American Sniper, the Official Oscar Nominee of the Culture Wars
On Jan. 15, when the much-debated (and very good) Selma earned only two Oscar nominations, some of the movie's boosters contrasted it with the surprising recognition of American Sniper. "Even without tallying up its rank mendacity," wrote Alyssa Rosenberg in the Washington Post, "which makes Ava DuVernay’s creative liberties in Selma look positively picayune, American Sniper is just such an utterly mediocre movie."
The next day, American Sniper finally got its wide release. Two days later, it had become the highest-grossing picture of the 2015 Oscar class. It may crack $100 million this weekend. It's likely to pass Gran Torino (yes, Gran Torino) as Clint Eastwood's (non-inflation adjusted) most successful movie. The film industry, given to a little self-congratulation, was astounded.
Conservatives were not. Since the movie's rollout, they've generally embraced American Sniper as proof that the heart of the country wants to see heroic stories about the country's long wars. Fox News had covered the run-up to the film by "exposing" how the Coalition to Stop Gun Violence had "trashed" the titular sniper, the late Chris Kyle. (The Coalition had put up a Facebook post that called the movie an "interesting project," and some of the comments on the post were crude.) Move America Forward, which just six months ago was embroiled in a scandal over exploiting veterans' stories to raise money for conservative consultants, sent an appeal to donors to support the movie.
If you make a donation of $100 or more right now, we will send you a gift certificate to go see American Sniper in theaters. With one donation you can help out our troops who really need your support, as well as treat yourself to a great Pro-Troop Movie Night!
This movie hits home personally for MAF's own Debbie Lee, because she knew Christ (sic) Kyle in life, he was one of her adopted boys. Chirs (sic, again) Kyle was a Navy SEAL and he served on SEAL Team Three, which is the team her son Marc Alan Lee was deployed with when he was killed in Ramadi, Iraq on August 2nd, 2006.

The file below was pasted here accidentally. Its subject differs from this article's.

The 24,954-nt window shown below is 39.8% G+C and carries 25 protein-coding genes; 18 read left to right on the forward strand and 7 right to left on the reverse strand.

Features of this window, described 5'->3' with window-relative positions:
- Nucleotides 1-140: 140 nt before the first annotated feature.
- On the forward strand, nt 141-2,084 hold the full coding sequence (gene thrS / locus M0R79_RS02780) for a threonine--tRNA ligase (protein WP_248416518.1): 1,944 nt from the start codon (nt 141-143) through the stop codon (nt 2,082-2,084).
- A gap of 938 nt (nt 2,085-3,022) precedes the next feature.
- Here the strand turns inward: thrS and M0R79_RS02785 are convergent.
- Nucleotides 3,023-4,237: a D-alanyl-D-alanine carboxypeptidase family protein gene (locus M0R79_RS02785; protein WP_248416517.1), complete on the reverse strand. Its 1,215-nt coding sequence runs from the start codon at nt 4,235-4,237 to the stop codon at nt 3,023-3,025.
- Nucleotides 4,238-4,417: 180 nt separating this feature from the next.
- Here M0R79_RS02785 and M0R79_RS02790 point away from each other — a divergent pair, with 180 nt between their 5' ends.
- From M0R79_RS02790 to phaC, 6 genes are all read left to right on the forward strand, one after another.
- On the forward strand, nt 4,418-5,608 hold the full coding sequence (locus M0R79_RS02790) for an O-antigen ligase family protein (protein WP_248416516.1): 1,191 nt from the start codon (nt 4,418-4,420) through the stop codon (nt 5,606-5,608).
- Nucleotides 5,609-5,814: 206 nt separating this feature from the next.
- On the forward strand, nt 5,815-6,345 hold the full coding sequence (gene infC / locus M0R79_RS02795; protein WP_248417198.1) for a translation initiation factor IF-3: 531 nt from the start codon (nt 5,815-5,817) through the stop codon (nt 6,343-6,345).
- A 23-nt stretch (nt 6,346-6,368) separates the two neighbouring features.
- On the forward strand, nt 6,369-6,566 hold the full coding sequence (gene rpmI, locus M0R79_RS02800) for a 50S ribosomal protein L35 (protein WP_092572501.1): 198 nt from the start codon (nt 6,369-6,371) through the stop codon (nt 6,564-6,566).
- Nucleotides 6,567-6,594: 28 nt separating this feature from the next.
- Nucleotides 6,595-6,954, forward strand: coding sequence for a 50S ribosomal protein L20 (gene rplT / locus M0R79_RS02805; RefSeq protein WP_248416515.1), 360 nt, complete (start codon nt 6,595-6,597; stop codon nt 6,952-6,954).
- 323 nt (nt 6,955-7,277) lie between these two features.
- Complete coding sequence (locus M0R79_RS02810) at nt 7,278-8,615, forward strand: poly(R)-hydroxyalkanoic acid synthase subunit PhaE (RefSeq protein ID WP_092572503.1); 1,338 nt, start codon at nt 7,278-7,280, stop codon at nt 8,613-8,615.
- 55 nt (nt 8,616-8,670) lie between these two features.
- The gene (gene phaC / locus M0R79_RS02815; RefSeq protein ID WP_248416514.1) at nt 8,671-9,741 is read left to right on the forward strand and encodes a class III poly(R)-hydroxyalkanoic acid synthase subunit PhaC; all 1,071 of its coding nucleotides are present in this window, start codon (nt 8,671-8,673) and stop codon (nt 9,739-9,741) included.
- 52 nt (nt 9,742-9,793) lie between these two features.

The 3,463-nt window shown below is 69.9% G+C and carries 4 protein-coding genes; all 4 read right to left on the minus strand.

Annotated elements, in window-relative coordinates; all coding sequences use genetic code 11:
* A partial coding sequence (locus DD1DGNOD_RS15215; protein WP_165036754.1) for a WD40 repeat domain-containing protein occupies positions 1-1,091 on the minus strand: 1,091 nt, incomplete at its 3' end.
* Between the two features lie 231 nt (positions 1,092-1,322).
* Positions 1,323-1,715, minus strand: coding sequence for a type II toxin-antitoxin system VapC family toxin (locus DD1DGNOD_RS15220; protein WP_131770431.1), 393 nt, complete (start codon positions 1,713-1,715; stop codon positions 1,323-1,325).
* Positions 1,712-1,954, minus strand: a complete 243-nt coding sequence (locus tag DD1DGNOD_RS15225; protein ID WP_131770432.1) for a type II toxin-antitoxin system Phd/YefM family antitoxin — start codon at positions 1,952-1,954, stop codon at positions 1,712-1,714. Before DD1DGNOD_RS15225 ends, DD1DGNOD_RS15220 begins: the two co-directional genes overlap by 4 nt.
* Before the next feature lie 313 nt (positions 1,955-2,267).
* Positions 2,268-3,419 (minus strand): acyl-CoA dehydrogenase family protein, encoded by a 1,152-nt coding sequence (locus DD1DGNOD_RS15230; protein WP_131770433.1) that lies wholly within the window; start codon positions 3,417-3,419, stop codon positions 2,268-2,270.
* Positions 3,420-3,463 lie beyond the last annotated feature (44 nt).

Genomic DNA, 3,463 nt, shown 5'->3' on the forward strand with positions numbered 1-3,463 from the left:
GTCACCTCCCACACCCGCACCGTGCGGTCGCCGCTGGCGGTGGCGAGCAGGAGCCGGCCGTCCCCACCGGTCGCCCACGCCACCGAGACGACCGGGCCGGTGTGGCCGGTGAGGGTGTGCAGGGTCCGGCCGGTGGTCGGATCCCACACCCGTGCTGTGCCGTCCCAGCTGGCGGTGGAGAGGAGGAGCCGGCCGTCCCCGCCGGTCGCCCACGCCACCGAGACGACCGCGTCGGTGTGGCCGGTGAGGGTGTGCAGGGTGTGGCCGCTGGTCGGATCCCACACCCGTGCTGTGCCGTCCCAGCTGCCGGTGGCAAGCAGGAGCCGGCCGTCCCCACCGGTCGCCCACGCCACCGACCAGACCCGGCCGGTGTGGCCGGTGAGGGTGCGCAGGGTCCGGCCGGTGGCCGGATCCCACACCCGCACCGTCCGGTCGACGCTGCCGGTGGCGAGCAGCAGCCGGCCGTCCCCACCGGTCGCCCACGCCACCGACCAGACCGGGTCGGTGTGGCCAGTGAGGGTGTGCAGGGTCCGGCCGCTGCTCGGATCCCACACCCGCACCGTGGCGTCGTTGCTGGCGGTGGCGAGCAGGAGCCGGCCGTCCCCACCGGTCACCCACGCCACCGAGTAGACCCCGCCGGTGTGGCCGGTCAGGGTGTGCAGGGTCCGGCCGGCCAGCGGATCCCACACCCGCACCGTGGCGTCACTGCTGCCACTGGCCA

And that was before most people saw the movie. As screenings have sold out, conservative media has manned barricades against liberals who have attacked the movie or the idea of lionizing Kyle, who was killed in 2013 by a troubled soldier he'd taken to a gun range. The data points include journalist Max Blumenthal's mockery of the movie ("The whole film’s appeal seems to derive from the latent racism that led America into Iraq"), Michael Moore's subtweet that "snipers aren't heroes," and December's free speech hero Seth Rogen's comment that "American Sniper kind of reminds me of the movie that's showing in the third act of Inglorious Basterds." (That would be Nation's Pride, a fictional slice of propaganda about a Nazi sniper who holds a tower against an American assault.)
As the weekend ended, the backlash could be more generally applied to "Hollywood." In a story for the Wrap, which was shared more than 35,000 times on Facebook by Monday morning, reporter Steve Pond quoted anonymous members of the Oscar voting pool who wondered if Kyle had been a "sociopath" and the movie was dangerous. "Multiple Academy members told the Wrap that they had been passing around a recent article by Dennis Jett in the New Republic that attacks the film for making a hero out of Kyle," wrote Pond.
That article? Jett, a Penn State professor, wrote eight short and partially uninformed paragraphs about the movie. It took him until paragraph five to admit that he had not seen the movie and was basing his review on the trailer and Kyle's book, which revealed that "his only regret is that he didn't kill more." Jett's slapdash article became instantly notorious on the right, and overshadowed similar pieces that argued–in vain–for moviegoers not to embrace the movie.
The irony was that the movie's makers and stars didn't think they were making a gift to pro-war conservatives. The film's D.C. premiere was attended by Vice President Joe Biden, who often ends speeches with "God bless our troops." In an interview with Asawin Suebsaeng, Bradley Cooper rejected any political read on the movie, or even the idea that it made a normative argument about entering Iraq in 2003.
But the political culture's read on the movie isn't really up to Cooper. If last week's debate was whether the Academy was too white to reward Selma, this week's is whether liberal Hollywood will reject a war movie that most Americans actually want to see.
"God, family and country are box office bonanzas," wrote John Nolte at Breitbart.com. "Race-hoaxes are box office embarrassments."